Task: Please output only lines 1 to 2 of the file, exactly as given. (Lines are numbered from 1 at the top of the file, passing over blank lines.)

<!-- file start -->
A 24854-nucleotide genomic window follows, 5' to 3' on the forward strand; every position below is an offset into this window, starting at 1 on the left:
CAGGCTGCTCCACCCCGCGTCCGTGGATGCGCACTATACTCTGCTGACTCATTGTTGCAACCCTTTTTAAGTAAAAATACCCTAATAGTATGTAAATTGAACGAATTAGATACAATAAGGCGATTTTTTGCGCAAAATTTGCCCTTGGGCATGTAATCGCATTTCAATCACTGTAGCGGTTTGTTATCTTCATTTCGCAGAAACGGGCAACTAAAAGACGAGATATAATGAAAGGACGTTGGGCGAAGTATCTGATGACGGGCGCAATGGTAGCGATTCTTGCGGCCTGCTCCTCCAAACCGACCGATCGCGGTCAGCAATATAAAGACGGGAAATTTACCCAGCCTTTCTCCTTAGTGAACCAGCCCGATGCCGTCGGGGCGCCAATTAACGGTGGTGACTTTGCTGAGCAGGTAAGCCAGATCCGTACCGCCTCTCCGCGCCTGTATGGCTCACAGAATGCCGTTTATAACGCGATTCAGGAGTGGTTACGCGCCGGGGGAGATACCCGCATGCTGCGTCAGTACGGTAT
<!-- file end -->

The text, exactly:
A 24854-nucleotide genomic window follows, 5' to 3' on the forward strand; every position below is an offset into this window, starting at 1 on the left:
CAGGCTGCTCCACCCCGCGTCCGTGGATGCGCACTATACTCTGCTGACTCATTGTTGCAACCCTTTTTAAGTAAAAATACCCTAATAGTATGTAAATTGAACGAATTAGATACAATAAGGCGATTTTTTGCGCAAAATTTGCCCTTGGGCATGTAATCGCATTTCAATCACTGTAGCGGTTTGTTATCTTCATTTCGCAGAAACGGGCAACTAAAAGACGAGATATAATGAAAGGACGTTGGGCGAAGTATCTGATGACGGGCGCAATGGTAGCGATTCTTGCGGCCTGCTCCTCCAAACCGACCGATCGCGGTCAGCAATATAAAGACGGGAAATTTACCCAGCCTTTCTCCTTAGTGAACCAGCCCGATGCCGTCGGGGCGCCAATTAACGGTGGTGACTTTGCTGAGCAGGTAAGCCAGATCCGTACCGCCTCTCCGCGCCTGTATGGCTCACAGAATGCCGTTTATAACGCGATTCAGGAGTGGTTACGCGCCGGGGGAGATACCCGCATGCTGCGTCAGTACGGTAT